Most people have sometimes felt sad or even depressed, but clinical or severe depression is a serious illness that lasts for more than two weeks and affects a person's mind and body.

Also known as “clinical depression," "unipolar depression" and "unipolar disorder," major depression is a mood disorder that affects all aspects of daily life and robs a person of the joy of life. It causes overwhelming feelings of sadness, hopelessness and worthlessness. Anger, moodiness, difficulty concentrating and indecision are other symptoms of major depression. A person may have thoughts of death or suicide.

Depression also has physical symptoms. Many people cannot sleep well despite feeling mentally and physically exhausted, or they may sleep and eat excessively. They may suffer from crying spells, inexplicable body aches, and loss of interest in previously enjoyable activities.

Depression in women

Depression symptoms can vary according to gender. Women are twice as likely to develop depression as men. Women with depression tend to sleep more, eat more carbohydrates, and gain weight. Feelings of inappropriate guilt, worthlessness and anxiety are more common in women. They are more likely to develop a seasonal affective disorder (SAD) caused by reduced sunlight during the winter months.

Depression in men

Men with depression exhibit irritability, hostility and anger. They have tiredness and difficulty concentrating, feel stressed and indecisive. Physical symptoms may include sexual dysfunction and a slowdown in physical movement, speech and thinking. Men with depression may drink too much and act recklessly. As compared to women, men suffering from depression are four times more likely to commit suicide.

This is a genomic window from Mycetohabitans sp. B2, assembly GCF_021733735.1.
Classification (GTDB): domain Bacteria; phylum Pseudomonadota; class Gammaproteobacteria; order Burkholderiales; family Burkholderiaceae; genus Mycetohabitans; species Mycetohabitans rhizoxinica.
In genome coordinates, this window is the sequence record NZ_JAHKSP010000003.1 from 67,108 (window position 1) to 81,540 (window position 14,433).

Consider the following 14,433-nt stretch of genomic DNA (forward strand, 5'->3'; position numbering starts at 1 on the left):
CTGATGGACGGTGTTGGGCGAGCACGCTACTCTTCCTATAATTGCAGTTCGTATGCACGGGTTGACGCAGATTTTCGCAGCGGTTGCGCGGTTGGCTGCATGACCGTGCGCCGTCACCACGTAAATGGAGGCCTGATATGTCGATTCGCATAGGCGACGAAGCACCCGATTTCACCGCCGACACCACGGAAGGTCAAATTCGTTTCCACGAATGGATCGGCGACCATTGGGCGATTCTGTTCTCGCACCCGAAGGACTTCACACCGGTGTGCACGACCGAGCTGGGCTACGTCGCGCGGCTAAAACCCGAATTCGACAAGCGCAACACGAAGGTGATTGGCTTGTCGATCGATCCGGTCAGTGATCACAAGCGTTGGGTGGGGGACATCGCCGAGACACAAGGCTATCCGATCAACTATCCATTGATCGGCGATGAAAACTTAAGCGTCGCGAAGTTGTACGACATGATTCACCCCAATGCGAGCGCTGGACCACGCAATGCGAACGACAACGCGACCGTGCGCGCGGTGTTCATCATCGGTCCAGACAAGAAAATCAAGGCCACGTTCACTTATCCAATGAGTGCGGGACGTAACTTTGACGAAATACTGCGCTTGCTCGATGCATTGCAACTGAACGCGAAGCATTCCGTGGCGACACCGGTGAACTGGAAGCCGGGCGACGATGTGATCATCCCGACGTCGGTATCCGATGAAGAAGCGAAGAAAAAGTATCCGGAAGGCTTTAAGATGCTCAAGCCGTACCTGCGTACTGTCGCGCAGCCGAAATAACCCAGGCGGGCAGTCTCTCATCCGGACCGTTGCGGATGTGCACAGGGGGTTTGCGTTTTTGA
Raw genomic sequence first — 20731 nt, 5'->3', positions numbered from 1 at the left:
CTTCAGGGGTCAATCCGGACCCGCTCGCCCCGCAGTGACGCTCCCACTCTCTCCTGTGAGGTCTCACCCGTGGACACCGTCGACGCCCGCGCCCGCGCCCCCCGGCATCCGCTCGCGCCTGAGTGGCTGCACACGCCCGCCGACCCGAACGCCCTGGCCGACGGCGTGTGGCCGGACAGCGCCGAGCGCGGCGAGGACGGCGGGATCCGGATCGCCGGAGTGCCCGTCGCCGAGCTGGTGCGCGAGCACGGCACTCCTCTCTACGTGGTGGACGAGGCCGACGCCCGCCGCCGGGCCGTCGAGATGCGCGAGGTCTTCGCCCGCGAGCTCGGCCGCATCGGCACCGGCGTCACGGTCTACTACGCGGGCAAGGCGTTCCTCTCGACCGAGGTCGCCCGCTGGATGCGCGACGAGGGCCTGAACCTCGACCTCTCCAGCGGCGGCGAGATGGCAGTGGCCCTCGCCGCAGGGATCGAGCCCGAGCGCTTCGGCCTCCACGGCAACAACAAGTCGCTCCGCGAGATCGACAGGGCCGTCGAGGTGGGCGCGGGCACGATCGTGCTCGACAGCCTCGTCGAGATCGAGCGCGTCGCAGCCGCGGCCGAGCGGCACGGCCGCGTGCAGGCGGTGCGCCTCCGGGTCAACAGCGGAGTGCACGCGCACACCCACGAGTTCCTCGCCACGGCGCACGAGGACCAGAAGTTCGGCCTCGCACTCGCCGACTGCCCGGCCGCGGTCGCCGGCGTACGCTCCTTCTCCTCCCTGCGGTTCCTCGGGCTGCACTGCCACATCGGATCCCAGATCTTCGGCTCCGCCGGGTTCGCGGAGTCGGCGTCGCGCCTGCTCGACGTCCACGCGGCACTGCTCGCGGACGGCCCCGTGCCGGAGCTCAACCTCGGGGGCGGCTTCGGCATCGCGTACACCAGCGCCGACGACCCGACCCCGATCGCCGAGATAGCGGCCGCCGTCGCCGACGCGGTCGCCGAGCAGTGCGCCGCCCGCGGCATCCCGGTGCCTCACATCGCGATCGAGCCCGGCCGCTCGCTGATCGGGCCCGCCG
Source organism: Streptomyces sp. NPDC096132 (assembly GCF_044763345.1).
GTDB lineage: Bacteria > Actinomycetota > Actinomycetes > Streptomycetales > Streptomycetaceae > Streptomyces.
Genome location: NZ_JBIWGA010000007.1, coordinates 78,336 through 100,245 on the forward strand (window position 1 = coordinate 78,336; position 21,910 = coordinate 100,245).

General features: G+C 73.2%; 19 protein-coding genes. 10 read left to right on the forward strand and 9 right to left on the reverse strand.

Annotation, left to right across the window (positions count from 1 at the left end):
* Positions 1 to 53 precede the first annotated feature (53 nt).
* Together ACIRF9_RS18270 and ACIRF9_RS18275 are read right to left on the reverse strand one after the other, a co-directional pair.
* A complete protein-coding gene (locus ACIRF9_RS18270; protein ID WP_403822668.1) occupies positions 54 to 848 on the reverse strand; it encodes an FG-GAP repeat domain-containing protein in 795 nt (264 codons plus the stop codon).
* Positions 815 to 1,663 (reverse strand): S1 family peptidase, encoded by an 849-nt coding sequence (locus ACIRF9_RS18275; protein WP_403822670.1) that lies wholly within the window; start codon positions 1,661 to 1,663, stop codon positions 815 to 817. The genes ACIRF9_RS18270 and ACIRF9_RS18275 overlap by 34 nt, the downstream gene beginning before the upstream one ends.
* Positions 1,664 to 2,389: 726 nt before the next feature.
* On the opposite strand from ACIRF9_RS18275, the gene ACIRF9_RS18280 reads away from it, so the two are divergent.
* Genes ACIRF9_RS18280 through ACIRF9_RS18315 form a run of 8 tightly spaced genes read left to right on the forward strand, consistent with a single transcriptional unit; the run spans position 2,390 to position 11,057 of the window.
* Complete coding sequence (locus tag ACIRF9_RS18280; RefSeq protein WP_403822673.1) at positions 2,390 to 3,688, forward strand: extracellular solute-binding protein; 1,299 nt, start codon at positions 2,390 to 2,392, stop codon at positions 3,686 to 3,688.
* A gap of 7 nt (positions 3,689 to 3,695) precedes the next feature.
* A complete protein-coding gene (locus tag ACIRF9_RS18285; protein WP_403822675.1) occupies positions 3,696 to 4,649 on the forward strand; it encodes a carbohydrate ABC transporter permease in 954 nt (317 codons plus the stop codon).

Causes of depression

There is no single cause of depression. It is thought to be caused by a combination of biochemical, hormonal, genetic, psychological, social factors, and even sleep disorders. Depression can begin as a result of loss, such as job loss or death of a friend or family member, but a stressful life event alone does not cause depression.

Diagnosing Depression

Aches and pains are what may bring a person to the doctor, but clinical depression cannot be diagnosed by a laboratory test. A physician can perform tests for other physical ailments, such as hypothyroidism, which can cause similar symptoms. It is important to get a diagnosis, because depression does not improve on its own. It can even lead to heart disease and other serious illnesses due to chemical changes in the body.


Depression can be treated with a combination of antidepressants and psychotherapy. Depending on the type of depression, several classes of drugs are available.

For severe cases that do not respond to drug therapy, CHI Health offers Transcranial magnetic stimulation (TMS) therapy. TMS is a newer, non-invasive technology that uses magnetic fields to stimulate areas in the brain that are thought to control mood. These areas are underactive in patients with severe depression.

If you think you or a loved one may be suffering from depression, call (402) 717-HOPE.